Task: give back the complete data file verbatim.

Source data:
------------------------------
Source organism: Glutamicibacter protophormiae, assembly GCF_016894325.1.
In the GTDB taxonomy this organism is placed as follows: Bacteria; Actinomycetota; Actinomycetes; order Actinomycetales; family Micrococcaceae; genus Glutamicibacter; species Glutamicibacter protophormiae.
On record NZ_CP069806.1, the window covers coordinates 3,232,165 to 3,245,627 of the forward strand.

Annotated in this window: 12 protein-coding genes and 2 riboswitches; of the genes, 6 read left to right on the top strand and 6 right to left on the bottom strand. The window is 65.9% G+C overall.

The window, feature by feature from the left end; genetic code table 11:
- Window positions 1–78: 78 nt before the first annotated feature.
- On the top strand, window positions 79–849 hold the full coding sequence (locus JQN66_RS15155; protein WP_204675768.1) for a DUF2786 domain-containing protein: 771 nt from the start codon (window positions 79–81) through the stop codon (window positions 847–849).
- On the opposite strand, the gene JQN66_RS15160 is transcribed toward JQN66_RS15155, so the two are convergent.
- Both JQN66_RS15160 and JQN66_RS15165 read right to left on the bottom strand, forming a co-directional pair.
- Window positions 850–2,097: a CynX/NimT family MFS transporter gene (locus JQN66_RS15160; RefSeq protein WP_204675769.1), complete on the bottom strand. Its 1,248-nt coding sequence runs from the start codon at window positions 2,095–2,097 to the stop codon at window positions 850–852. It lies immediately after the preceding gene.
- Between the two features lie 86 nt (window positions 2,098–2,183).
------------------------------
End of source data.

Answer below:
Source organism: Glutamicibacter protophormiae, assembly GCF_016894325.1.
In the GTDB taxonomy this organism is placed as follows: Bacteria; Actinomycetota; Actinomycetes; order Actinomycetales; family Micrococcaceae; genus Glutamicibacter; species Glutamicibacter protophormiae.
On record NZ_CP069806.1, the window covers coordinates 3,232,165 to 3,245,627 of the forward strand.

Annotated in this window: 12 protein-coding genes and 2 riboswitches; of the genes, 6 read left to right on the top strand and 6 right to left on the bottom strand. The window is 65.9% G+C overall.

The window, feature by feature from the left end; genetic code table 11:
- Window positions 1–78: 78 nt before the first annotated feature.
- On the top strand, window positions 79–849 hold the full coding sequence (locus JQN66_RS15155; protein WP_204675768.1) for a DUF2786 domain-containing protein: 771 nt from the start codon (window positions 79–81) through the stop codon (window positions 847–849).
- On the opposite strand, the gene JQN66_RS15160 is transcribed toward JQN66_RS15155, so the two are convergent.
- Both JQN66_RS15160 and JQN66_RS15165 read right to left on the bottom strand, forming a co-directional pair.
- Window positions 850–2,097: a CynX/NimT family MFS transporter gene (locus JQN66_RS15160; RefSeq protein WP_204675769.1), complete on the bottom strand. Its 1,248-nt coding sequence runs from the start codon at window positions 2,095–2,097 to the stop codon at window positions 850–852. It lies immediately after the preceding gene.
- Between the two features lie 86 nt (window positions 2,098–2,183).